Comfort Hotel Cachan Paris Sud
2 rue Mirabeau
Phone: (33) 1 45471800
Fax: (33) 1 45470181
Arts & Museums
Built in memory of the much celebrated photographer Robert Doisneau, Maison de la photographie is a gallery, located in Gentilly, Paris. Established in the late 20th Century, the gallery has various exhibits, showcasing history of photography. The Val de Bièvre handles the management of the gallery currently. The gallery is freely accessible to all. All you shutter bug lovers, don't forget to make a stop at the Maison de la photographie while touring the city!
MAC/VAL is the Museum of Contemporary Art of Val de Seine located in a close Parisian suburb. Inaugurated in 2005, its goal is to present French artistic creation from the 1950s up to today. Famous pieces of art can be seen as well as more recent ones. In all, more than 1000 works of art are exhibited in a building of 13,000 square meters (139 square feet). Moreover, there is an amphitheater dedicated to conferences, artists speeches, festivals and showing of films about movies history. You can also have a walk in a 10,000 square meter (107 square feet)garden in which works of art are exhibited. The MAC/VAL s permanent collection includes artists such as Annette Messager and César.
L'Exploradome provides a great opportunity for children to learn about art and science. Through interactive exhibits, the young ones will learn about our technological and natural worlds. Many of the exhibitions are informative enough that even the adults will probably learn something.
The Musée Adzak is an art museum in France and is named after the person who established them, Roy Adzak. He was an eminent photographer and sculptor from Britain. The studio has a wide range of exhibits from paintings to sculptures and photographs by several artists. The museum also plays hosts to a number of international meetings.
In 1810, the Montrouge stone quarries became catacombs. Because of a lack of space in the graveyards of Paris, it is here, 20 meters (65 feet) underground, that the remains of six million Parisians are exhibited. These ossuaries, illustrated by texts, create a chilling atmosphere and describe some of the events in the history of Paris, giving visitors substance for meditation. During World War II, this network of galleries was used as a hideaway for the Résistance movement; its vastness and the discretion of its entrances were great assets indeed. Today, these subterranean passages allow visitors to explore the true underground of Paris; a must-visit!
This gallery is located in the famed Manufacture des Gobelins, which is a tapestry manufacturing factory, the history of which can be traced back to the 17th century. Beautiful paintings painstakingly created using the art of tapestry can be found on display here. This gallery is used as an exhibition space for various contemporary exhibitions and shows.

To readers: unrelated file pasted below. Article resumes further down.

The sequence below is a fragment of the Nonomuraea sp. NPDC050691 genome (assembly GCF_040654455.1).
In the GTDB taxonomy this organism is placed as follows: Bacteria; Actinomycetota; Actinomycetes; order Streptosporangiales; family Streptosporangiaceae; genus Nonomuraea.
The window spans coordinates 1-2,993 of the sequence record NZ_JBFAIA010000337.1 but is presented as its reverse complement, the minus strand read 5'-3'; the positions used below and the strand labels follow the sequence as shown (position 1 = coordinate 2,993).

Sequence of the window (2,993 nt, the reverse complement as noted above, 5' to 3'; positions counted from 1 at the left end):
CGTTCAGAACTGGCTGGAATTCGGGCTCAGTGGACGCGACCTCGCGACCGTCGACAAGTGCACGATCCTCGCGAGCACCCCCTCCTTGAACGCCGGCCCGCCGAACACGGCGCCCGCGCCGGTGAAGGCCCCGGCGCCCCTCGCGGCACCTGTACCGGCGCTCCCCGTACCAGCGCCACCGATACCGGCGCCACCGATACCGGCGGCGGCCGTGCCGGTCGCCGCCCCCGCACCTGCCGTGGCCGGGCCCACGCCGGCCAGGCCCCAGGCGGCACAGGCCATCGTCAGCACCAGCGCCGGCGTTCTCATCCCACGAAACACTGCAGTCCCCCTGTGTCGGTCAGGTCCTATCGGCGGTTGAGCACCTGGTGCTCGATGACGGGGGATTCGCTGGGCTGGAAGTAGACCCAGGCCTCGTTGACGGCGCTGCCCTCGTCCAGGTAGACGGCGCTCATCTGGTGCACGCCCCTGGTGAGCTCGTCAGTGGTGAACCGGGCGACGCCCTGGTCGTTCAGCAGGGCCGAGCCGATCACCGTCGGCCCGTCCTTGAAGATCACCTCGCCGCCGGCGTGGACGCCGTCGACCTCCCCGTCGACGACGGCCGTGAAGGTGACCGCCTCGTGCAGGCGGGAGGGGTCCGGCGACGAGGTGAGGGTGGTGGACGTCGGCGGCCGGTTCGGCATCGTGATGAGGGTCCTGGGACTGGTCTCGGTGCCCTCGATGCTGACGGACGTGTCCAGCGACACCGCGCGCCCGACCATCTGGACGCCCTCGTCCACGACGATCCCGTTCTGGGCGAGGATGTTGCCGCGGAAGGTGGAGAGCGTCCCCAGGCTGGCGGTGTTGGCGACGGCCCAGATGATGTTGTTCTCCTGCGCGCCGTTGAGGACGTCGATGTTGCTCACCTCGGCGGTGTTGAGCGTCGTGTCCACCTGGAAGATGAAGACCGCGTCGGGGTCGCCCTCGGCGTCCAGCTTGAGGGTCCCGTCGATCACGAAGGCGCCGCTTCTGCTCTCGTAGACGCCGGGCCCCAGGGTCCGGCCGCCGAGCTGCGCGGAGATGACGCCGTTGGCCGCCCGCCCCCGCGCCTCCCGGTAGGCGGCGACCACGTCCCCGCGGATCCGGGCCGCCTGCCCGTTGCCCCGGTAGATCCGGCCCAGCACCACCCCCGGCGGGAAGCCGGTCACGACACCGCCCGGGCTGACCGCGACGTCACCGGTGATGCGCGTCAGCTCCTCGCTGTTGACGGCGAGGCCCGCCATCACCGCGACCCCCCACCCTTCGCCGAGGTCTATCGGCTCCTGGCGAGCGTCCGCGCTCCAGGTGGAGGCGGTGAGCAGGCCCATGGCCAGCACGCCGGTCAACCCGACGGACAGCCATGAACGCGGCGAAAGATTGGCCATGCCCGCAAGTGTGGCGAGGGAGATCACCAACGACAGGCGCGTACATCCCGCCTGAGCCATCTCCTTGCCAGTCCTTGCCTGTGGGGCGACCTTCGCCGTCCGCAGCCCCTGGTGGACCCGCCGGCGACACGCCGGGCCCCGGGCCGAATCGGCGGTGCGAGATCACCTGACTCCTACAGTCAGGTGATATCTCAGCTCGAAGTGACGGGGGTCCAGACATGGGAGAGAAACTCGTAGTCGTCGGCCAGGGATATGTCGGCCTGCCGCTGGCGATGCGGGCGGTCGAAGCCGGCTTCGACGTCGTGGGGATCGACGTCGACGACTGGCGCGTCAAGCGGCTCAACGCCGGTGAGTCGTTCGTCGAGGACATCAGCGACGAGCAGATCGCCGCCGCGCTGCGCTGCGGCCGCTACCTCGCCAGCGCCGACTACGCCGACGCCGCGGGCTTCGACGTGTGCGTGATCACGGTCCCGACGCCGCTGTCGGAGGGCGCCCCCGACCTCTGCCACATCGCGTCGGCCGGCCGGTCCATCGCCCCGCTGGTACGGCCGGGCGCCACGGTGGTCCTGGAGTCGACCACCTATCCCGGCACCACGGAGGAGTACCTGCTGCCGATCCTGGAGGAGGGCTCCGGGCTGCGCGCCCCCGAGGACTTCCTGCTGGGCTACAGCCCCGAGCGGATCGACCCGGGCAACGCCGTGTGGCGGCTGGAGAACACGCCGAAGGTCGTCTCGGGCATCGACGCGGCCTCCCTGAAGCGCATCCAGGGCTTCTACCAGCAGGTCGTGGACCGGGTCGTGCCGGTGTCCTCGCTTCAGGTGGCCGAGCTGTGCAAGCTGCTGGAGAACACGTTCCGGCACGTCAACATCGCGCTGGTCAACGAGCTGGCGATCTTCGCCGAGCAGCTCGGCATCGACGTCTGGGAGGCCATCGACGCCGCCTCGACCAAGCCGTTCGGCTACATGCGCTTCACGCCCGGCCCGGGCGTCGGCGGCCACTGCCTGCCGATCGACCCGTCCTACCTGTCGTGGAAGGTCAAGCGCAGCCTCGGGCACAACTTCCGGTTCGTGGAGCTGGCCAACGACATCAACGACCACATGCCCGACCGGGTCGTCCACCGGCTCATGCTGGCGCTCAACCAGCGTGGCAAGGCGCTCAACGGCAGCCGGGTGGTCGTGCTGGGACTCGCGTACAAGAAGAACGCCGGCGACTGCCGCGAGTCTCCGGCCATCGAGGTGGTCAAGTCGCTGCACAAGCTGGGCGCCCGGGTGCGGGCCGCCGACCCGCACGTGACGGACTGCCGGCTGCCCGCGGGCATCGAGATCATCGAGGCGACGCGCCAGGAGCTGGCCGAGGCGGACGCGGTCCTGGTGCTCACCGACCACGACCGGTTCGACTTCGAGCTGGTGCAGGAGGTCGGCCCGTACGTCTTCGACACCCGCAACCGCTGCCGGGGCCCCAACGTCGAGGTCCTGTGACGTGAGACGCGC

The glass and steel building, designed by the architect Jean Nouvel, that houses the Foundation Cartier, accurately reflects the specific concept of this museum. Created in 1984, this Foundation helps contemporary artists by promoting their works and exhibits a variety of works from paintings to videos to sculptures. The famous fashion designer Issey Myiake, whose work has sometimes been controversial, is one of the great names exhibited.
It was Bresson's wish to start his own foundation. Today, the Fondation Henri Cartier Bresson is home to the artworks and archives of this great photographer. The foundation organizes three exhibitions per year, to showcase the talents of photographers, painters and sculptors. It also allows access to the precious archives for research purposes. If you are looking for quality art, this is where you should be.
For a twist to the usual contemporary paintings, head to Air de Paris where the specimens belong to various experimental genres that at one pique one's interest with their unique designs and concepts. The artists featured here are from all parts of the world, lending their individual experience in creating a variety treat for the client. A few note-worthy names include Carsten Hölle, Sarah Morris and Jean-Luc Verna.
A small museum managed by the lost and found police department of Paris, the Musée du Service des Objets Trouvés is a quite unique museum. Items that are lost are sent to the museum by others. The museum is not open to common public. It is believed that the museum has a collection of certain unusual items like a lobster, wedding dresses, a wooden leg, a funerary urn and so on, all of which were lost and found at the subway stations or the airport.
These two museums present the Resistance movement and France's Liberation through the eyes of two exceptional men who came from opposite ends of the political spectrum: Maréchal Leclerc de Hautecloque (1902-1947) and Jean Moulin (1899-1943). Marshal Leclerc commanded the Division Française (the first Allied unit to enter Paris)and communist Jean Moulin was executed for being a member of the Resistance. Both museums remember the war through extensive photographic, documentary and film.
Bétonsalon is an association which manages an art and research center. Located in the heart of Paris 7 University, personnel and students as well as artists, neighbors and workers of the area are encouraged to get involved in the projects. Pictorial artists have regular exhibitions but the schemes also come from philosophers, choreographers and scientific people. Bétonsalon wants to question the role of art, of artists, and of cultural places in society in organizing workshops, exhibitions, visiting tours of the area, festivals, performances and operations in the public area. Sometimes, at lunch time, students give a show before they go back to class.